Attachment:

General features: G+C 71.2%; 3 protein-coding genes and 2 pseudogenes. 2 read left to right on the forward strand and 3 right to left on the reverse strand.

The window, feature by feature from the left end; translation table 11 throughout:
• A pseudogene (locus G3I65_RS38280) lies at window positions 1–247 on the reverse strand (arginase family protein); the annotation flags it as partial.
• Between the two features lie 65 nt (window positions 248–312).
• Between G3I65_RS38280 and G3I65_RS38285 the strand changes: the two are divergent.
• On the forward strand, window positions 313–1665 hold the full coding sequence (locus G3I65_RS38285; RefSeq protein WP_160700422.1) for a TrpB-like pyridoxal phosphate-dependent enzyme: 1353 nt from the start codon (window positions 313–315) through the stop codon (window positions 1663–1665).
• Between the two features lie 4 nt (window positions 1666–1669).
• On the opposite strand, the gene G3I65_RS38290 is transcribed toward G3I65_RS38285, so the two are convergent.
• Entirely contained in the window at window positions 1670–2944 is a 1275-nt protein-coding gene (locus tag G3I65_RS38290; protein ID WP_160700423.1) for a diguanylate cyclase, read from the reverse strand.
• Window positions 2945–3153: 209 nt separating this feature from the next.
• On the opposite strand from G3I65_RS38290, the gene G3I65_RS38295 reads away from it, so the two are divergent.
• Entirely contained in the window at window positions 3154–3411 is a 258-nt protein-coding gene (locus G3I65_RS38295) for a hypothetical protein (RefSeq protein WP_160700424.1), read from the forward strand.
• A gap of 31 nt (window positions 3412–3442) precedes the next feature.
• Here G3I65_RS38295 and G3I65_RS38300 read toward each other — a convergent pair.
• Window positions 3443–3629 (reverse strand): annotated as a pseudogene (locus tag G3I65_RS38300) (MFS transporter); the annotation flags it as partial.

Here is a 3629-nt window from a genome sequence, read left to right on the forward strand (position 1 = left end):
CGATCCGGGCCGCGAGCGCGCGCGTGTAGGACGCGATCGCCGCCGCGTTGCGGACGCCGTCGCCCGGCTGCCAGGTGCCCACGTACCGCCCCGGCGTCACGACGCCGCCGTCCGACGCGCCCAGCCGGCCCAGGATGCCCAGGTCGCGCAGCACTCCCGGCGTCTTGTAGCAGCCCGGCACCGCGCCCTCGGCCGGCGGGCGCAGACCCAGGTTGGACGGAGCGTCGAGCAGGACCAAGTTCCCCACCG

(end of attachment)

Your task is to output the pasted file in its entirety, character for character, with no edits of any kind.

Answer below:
General features: G+C 71.2%; 3 protein-coding genes and 2 pseudogenes. 2 read left to right on the forward strand and 3 right to left on the reverse strand.

The window, feature by feature from the left end; translation table 11 throughout:
• A pseudogene (locus G3I65_RS38280) lies at window positions 1–247 on the reverse strand (arginase family protein); the annotation flags it as partial.
• Between the two features lie 65 nt (window positions 248–312).
• Between G3I65_RS38280 and G3I65_RS38285 the strand changes: the two are divergent.
• On the forward strand, window positions 313–1665 hold the full coding sequence (locus G3I65_RS38285; RefSeq protein WP_160700422.1) for a TrpB-like pyridoxal phosphate-dependent enzyme: 1353 nt from the start codon (window positions 313–315) through the stop codon (window positions 1663–1665).
• Between the two features lie 4 nt (window positions 1666–1669).
• On the opposite strand, the gene G3I65_RS38290 is transcribed toward G3I65_RS38285, so the two are convergent.
• Entirely contained in the window at window positions 1670–2944 is a 1275-nt protein-coding gene (locus tag G3I65_RS38290; protein ID WP_160700423.1) for a diguanylate cyclase, read from the reverse strand.
• Window positions 2945–3153: 209 nt separating this feature from the next.
• On the opposite strand from G3I65_RS38290, the gene G3I65_RS38295 reads away from it, so the two are divergent.
• Entirely contained in the window at window positions 3154–3411 is a 258-nt protein-coding gene (locus G3I65_RS38295) for a hypothetical protein (RefSeq protein WP_160700424.1), read from the forward strand.
• A gap of 31 nt (window positions 3412–3442) precedes the next feature.
• Here G3I65_RS38295 and G3I65_RS38300 read toward each other — a convergent pair.
• Window positions 3443–3629 (reverse strand): annotated as a pseudogene (locus tag G3I65_RS38300) (MFS transporter); the annotation flags it as partial.

Here is a 3629-nt window from a genome sequence, read left to right on the forward strand (position 1 = left end):
CGATCCGGGCCGCGAGCGCGCGCGTGTAGGACGCGATCGCCGCCGCGTTGCGGACGCCGTCGCCCGGCTGCCAGGTGCCCACGTACCGCCCCGGCGTCACGACGCCGCCGTCCGACGCGCCCAGCCGGCCCAGGATGCCCAGGTCGCGCAGCACTCCCGGCGTCTTGTAGCAGCCCGGCACCGCGCCCTCGGCCGGCGGGCGCAGACCCAGGTTGGACGGAGCGTCGAGCAGGACCAAGTTCCCCACCG